Should Investors Bet on DraftKings?

Published on

Sportsbooks in Nevada took in $185 million in bets on the Super Bowl last Sunday, the biggest number ever for the big game in that gambling center. One of the largest online sports-betting platforms in the country, DraftKings (NASDAQ:DKNG), took in a good portion of that action.

However, since DraftKings posted its earnings on Thursday, the focus now turns to its results. Should investors place their bets on DraftKings stock? Let’s take a look at its earnings and outlook and see whether or not its a buy right now.

A rollercoaster ride for DraftKings   

DraftKings stock was a juggernaut in 2023, skyrocketing 209%, and this year it is off to a strong start, up about 32% year to date to roughly $44 per share. It should come as little surprise, given the rapid growth of online sports-betting in the U.S. and its position as one of the leaders in the space.

However, the stock has not been able to get back to the level it was at in 2021, when it topped out at just over $71 per share. The late-2021-and-2022 bear market took a huge bite out of DraftKings’ value, as it bottomed out in the fall of 2022 at around $10 per share.

The company posted its fourth-quarter and year-end earnings on Thursday afternoon, and while it reported strong revenue growth, it fell short of analysts’ expectations. As a result, its stock was trending slightly lower on Friday morning.

DraftKings’ revenue rose 44% in the quarter to $1.23 billion, which was only slightly below the consensus estimate of $1.24 billion. Revenue generation was aided by a continued expansion into new states.

In the fourth quarter, Maine approved online sports-betting, becoming the 23rd U.S. state where DraftKings is available. The company added a 24th state, Vermont, in January. This expansion and its efforts to improve engagement and retention helped DraftKings increase its monthly unique payers (MUPs) by 37% in the quarter, rising to an average of 3.5 million. Further, the average revenue per MUP was $116 in the fourth quarter of 2023, up 6% year over year.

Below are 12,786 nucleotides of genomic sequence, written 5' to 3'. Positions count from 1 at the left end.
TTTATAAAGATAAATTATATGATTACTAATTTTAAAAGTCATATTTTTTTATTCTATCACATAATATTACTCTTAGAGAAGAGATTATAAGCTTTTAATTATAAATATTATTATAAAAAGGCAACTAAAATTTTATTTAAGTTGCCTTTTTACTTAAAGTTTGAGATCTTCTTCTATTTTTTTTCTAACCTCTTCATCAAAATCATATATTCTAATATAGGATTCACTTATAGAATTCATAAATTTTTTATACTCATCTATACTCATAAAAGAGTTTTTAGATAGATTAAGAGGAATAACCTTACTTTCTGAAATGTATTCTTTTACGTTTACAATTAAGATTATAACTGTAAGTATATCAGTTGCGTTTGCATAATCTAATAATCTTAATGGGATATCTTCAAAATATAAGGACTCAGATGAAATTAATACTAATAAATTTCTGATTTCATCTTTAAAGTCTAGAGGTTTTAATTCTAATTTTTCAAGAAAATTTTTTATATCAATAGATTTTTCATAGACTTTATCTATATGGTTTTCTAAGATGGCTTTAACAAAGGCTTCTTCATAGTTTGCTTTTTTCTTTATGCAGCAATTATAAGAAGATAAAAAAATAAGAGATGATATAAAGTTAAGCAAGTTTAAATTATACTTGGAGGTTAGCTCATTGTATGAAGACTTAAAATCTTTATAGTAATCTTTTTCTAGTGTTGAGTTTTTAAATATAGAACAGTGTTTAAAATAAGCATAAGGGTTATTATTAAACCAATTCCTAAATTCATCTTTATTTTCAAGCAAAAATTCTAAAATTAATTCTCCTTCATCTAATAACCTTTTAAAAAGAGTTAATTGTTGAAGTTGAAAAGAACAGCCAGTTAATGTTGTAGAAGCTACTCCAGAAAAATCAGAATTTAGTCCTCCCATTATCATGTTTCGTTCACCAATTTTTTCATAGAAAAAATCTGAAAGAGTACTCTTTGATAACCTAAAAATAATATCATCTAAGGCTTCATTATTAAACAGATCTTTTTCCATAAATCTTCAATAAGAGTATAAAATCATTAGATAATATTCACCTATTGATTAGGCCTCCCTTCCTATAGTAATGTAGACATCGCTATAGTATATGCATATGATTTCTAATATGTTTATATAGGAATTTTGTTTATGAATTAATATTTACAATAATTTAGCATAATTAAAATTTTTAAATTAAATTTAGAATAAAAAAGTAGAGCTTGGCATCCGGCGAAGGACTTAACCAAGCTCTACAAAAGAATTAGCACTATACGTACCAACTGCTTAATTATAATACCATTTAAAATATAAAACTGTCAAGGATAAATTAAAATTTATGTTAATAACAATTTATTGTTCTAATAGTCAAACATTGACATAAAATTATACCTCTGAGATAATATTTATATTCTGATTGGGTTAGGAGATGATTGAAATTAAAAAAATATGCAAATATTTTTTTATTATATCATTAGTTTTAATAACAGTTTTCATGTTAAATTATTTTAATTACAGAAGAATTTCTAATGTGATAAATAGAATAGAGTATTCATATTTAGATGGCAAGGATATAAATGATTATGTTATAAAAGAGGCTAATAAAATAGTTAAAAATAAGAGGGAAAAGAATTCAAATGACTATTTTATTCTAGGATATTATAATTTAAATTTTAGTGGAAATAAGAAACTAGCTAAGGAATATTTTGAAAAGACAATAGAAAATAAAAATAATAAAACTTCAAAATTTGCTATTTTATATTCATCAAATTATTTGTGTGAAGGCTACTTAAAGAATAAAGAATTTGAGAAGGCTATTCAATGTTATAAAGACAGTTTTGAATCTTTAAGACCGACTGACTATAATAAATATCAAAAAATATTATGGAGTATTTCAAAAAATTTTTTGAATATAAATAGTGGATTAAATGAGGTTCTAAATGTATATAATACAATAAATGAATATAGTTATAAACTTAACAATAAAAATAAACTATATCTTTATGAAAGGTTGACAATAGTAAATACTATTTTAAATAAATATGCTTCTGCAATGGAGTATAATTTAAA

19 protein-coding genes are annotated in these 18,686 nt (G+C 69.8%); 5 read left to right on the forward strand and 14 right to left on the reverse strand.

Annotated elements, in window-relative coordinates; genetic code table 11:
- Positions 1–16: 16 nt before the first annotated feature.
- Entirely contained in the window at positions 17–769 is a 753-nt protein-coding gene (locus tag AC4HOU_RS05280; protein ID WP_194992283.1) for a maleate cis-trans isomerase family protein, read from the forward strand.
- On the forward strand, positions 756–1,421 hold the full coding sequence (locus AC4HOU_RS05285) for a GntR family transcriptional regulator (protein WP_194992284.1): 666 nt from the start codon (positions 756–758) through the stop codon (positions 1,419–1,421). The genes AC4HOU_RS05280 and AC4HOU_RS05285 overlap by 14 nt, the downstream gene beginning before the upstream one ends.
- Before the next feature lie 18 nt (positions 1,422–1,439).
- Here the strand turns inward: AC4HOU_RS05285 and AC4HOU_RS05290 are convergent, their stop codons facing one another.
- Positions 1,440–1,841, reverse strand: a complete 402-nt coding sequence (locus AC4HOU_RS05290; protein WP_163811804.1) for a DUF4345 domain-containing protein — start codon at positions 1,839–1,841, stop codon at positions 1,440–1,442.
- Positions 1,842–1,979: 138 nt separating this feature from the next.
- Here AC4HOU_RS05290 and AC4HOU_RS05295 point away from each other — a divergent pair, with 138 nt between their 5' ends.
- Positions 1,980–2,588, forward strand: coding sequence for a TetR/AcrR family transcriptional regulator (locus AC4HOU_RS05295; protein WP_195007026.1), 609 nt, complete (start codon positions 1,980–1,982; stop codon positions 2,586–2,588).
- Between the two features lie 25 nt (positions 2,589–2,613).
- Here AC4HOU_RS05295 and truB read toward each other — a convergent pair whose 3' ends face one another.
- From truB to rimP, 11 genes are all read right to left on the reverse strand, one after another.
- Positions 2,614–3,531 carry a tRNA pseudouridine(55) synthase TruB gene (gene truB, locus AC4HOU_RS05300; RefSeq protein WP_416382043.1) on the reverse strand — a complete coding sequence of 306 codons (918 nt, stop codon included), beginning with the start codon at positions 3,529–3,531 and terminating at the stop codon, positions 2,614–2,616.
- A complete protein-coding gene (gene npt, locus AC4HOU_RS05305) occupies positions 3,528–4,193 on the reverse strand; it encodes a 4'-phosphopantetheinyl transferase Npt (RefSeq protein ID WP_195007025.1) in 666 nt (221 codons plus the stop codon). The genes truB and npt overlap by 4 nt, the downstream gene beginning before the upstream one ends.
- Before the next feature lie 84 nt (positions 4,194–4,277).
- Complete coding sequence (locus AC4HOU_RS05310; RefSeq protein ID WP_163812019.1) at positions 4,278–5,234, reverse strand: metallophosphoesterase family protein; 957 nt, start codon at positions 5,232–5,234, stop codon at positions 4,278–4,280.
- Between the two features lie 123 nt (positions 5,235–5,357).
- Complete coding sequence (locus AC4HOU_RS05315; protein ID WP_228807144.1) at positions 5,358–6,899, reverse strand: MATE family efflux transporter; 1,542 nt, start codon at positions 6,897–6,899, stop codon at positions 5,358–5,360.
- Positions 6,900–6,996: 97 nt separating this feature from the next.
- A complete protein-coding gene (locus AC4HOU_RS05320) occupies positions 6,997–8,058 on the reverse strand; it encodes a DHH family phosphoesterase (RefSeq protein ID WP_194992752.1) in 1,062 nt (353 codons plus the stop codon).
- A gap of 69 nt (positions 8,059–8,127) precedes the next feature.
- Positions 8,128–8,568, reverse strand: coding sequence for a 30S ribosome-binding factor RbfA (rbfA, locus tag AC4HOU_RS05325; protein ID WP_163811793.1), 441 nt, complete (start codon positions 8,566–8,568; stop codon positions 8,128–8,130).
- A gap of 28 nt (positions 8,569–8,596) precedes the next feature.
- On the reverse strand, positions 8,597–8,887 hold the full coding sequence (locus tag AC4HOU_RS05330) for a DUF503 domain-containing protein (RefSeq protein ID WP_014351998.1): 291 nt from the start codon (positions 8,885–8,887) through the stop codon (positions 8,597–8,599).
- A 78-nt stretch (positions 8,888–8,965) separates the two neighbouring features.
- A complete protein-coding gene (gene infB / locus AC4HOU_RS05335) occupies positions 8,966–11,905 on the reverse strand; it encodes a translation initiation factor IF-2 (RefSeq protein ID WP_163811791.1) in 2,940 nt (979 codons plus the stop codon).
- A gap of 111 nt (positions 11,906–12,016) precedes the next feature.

However, the bottom line came in well below expectations, as DraftKings reported a net loss of $44 million, or 10 cents per share. This is substantially better than the $243 million net loss in Q4 2022, but it was far below the profit of 8 cents per share that analysts had predicted. However, DraftKings did report positive adjusted EBITDA of $151 million.

The company also reported a significant 47% year-over-year jump in cost of revenue to $717 million, along with higher product and technology and general and administrative costs. Of course, rising expenses are not unusual for a growing company, and while not as fast as analysts have been expecting, DraftKings is making strides toward profitability. For context, it had a $153 million adjusted EBITDA loss and a $283 million net loss in the third quarter of 2023, so it is headed in the right direction.  

For the full year 2023, DraftKings saw its revenue spike 64% to $3.665 billion while posting a net loss of $802 million or $1.73 per share, which is down from a net loss of $1.378 billion in 2022.

More states expected to approve sports-betting in 2024

When you consider that DraftKings is only in about half of U.S. states at present, there appears to be tons of growth opportunities ahead.

This year alone, Vermont has already approved sports-betting, and North Carolina is set to go live on March 11. In addition, DraftKings is expected to launch as an option in Puerto Rico this year. Meanwhile, another seven states, representing approximately 11% of the U.S. population, have either introduced bills to legalize online sports-betting or put a referendum on their ballots, according to DraftKings.

Based on the results it has seen in the first six weeks of 2024 and strong customer acquisition in the fourth quarter, DraftKings has raised its revenue and EBITDA guidance for 2024. Specifically, it has boosted its fiscal-2024 revenue guidance to a range of $4.65 billion to $4.9 billion, up from the previous range of $4.5 billion to $4.8 billion. The updated guidance would equal year-over-year growth of 27% to 34%.

The company also projects adjusted EBITDA of between $410 million and $510 million for 2024, compared to its previous estimate of $350 million to $450 million. This is significant, as DraftKings had a $151 million net loss in adjusted EBITDA in 2023.

New acquisition and long-term expectations

Importantly, these estimates do not include DraftKings’ just-announced acquisition of Jackpocket, a company that allows users to play the lottery on an app. DraftKings paid $750 million for the company. It expects Jackpocket to generate $260 million to $340 million of incremental revenue and $60 million to $100 million of incremental adjusted EBITDA in fiscal 2026. 

Looking longer term, CEO Jason Robins said in his shareholder letter that the company is on track for $6.2 billion of revenue and $1.4 billion of adjusted EBITDA in 2026 and $7.1 billion of revenue and $2.1 billion of adjusted EBITDA in 2028 — from its existing states alone. This is not counting contributions from Jackpocket or any additional states that legalize sports-betting between now and then.

There is no doubt that there is tremendous upside potential with this stock. I’d just be a little wary of its higher valuation, with a price-to-sales ratio up above 6 from 2.6 at the end of 2022. The consensus estimate among analysts is for the stock price to remain relatively flat from current levels over the next 12 months. However, there may be a better opportunity to jump on this grower after a dip.